Does AIPAC Want War? Lieberman "Capability" Red Line May Tip AIPAC's Hand
For all it has done to promote confrontation between the United States and Iran, the American Israel Public Affairs Committee has worked to avoid the public perception that AIPAC is openly promoting war. In AIPAC's public documents, the emphasis has always been on tougher sanctions. (If you make sanctions "tough" enough - an effective embargo - that is an act of war, but it is still at one remove from saying that the U.S. should start bombing.)
But a new Senate effort to move the goalposts of U.S. policy to declare it "unacceptable" for Iran to develop a nuclear weapons capability - not a nuclear weapon, but the technical capacity to create one - gives AIPAC the opportunity to make a choice which all can observe. If the Lieberman resolution becomes an ask for AIPAC lobbyists at the March AIPAC policy conference, then the world will know: AIPAC is lobbying Congress for war with Iran.
Sponsors of the Lieberman resolution deny that it is an "authorization for military force," and in a legal, technical sense, they are absolutely correct: it is not a legal authorization for military force. But it is an attempt to enact a political authorization for military force. It is an attempt to pressure the Administration politically to move forward the tripwire for war, to a place indistinguishable from the status quo that exists today. If successful, this political move would make it impossible for the Administration to pursue meaningful diplomatic engagement with Iran, shutting down the most plausible alternative to war.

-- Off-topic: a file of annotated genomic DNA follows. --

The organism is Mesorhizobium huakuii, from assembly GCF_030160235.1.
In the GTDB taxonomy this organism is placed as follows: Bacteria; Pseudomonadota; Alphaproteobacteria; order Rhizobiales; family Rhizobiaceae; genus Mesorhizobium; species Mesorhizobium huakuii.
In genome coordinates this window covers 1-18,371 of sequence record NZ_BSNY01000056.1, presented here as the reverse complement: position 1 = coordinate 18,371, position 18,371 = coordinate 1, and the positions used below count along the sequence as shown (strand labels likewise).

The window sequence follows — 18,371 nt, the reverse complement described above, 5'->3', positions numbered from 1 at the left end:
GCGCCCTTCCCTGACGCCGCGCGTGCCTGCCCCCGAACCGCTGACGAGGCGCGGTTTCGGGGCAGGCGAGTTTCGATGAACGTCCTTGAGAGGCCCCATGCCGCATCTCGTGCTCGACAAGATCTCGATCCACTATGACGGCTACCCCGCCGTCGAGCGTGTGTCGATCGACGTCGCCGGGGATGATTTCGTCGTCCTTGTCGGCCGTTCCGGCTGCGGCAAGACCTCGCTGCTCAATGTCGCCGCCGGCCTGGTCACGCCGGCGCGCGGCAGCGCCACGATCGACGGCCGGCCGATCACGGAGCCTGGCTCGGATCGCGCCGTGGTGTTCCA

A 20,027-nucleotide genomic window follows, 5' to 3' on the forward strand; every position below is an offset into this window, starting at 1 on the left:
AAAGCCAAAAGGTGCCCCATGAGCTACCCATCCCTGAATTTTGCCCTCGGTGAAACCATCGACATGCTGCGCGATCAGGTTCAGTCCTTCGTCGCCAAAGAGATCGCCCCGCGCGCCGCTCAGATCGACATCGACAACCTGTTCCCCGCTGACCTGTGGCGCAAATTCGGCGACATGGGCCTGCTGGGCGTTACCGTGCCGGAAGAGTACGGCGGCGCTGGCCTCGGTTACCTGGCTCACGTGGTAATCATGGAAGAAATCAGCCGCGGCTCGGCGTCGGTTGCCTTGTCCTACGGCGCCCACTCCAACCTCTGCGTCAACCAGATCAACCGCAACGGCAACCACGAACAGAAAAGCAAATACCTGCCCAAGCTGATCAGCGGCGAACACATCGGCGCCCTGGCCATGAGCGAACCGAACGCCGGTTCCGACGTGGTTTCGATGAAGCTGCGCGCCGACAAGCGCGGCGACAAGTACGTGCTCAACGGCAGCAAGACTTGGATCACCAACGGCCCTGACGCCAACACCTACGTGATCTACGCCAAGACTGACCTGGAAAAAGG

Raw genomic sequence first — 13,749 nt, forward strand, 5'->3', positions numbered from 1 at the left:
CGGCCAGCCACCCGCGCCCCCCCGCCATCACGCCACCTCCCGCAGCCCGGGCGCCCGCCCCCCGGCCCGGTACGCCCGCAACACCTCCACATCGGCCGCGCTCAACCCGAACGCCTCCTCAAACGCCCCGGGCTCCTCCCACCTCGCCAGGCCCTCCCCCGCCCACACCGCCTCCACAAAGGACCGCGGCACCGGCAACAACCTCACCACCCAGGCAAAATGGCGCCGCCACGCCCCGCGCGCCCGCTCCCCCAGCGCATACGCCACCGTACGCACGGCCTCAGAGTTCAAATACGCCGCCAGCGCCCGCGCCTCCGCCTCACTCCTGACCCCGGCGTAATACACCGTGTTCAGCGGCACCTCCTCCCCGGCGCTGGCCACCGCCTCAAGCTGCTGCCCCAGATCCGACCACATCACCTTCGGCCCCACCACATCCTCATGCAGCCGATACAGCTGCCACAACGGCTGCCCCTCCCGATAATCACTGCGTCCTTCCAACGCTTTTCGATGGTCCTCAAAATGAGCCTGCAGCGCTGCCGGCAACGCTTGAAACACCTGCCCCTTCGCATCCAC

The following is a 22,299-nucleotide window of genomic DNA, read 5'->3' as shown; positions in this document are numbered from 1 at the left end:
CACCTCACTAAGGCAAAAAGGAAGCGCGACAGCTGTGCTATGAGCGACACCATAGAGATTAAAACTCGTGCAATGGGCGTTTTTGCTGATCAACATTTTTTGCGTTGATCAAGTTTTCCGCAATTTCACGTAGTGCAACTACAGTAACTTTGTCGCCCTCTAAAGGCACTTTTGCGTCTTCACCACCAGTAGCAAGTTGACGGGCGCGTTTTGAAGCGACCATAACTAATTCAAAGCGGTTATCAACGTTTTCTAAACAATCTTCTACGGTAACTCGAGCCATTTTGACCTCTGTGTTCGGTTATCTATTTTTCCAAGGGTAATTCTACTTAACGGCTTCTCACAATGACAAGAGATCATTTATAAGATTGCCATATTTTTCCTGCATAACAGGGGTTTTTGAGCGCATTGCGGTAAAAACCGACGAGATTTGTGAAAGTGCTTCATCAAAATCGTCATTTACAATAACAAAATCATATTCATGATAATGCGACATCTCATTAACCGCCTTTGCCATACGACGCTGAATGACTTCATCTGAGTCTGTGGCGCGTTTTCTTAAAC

The first "resolved" paragraph of the Lieberman resolution affirms that it is a "vital national interest" of the United States to prevent Iran from acquiring a "nuclear weapons capability."
The phrase "vital national interest" is a "term of art." It means something that the U.S. should be willing to go to war for. Recall the debate over whether the U.S. military intervention in Libya was a "vital national interest" of the United States (which Defense Secretary Robert Gates said it wasn't.) It was a debate over whether the bar was met to justify the United States going to war.
The resolution seeks to establish it as U.S. policy that a nuclear weapons capability - not acquisition of a nuclear weapon, but the technical capacity to create one - is a "red line" for the United States. If the U.S. were to announce to Iran that achieving "nuclear weapons capability" is a red line for the U.S., the U.S. would be saying that it is ready to attack Iran with military force in order to try to prevent Iran from crossing this "line" to achieve "nuclear weapons capability."
And this is reportedly being openly discussed by the bill's sponsors.
Senators from both parties said Thursday that a diplomatic solution was still the goal and they believed the sanctions on Iran were working, but that a containment strategy was less preferable than a military strike on Iranian nuclear facilities if all else fails.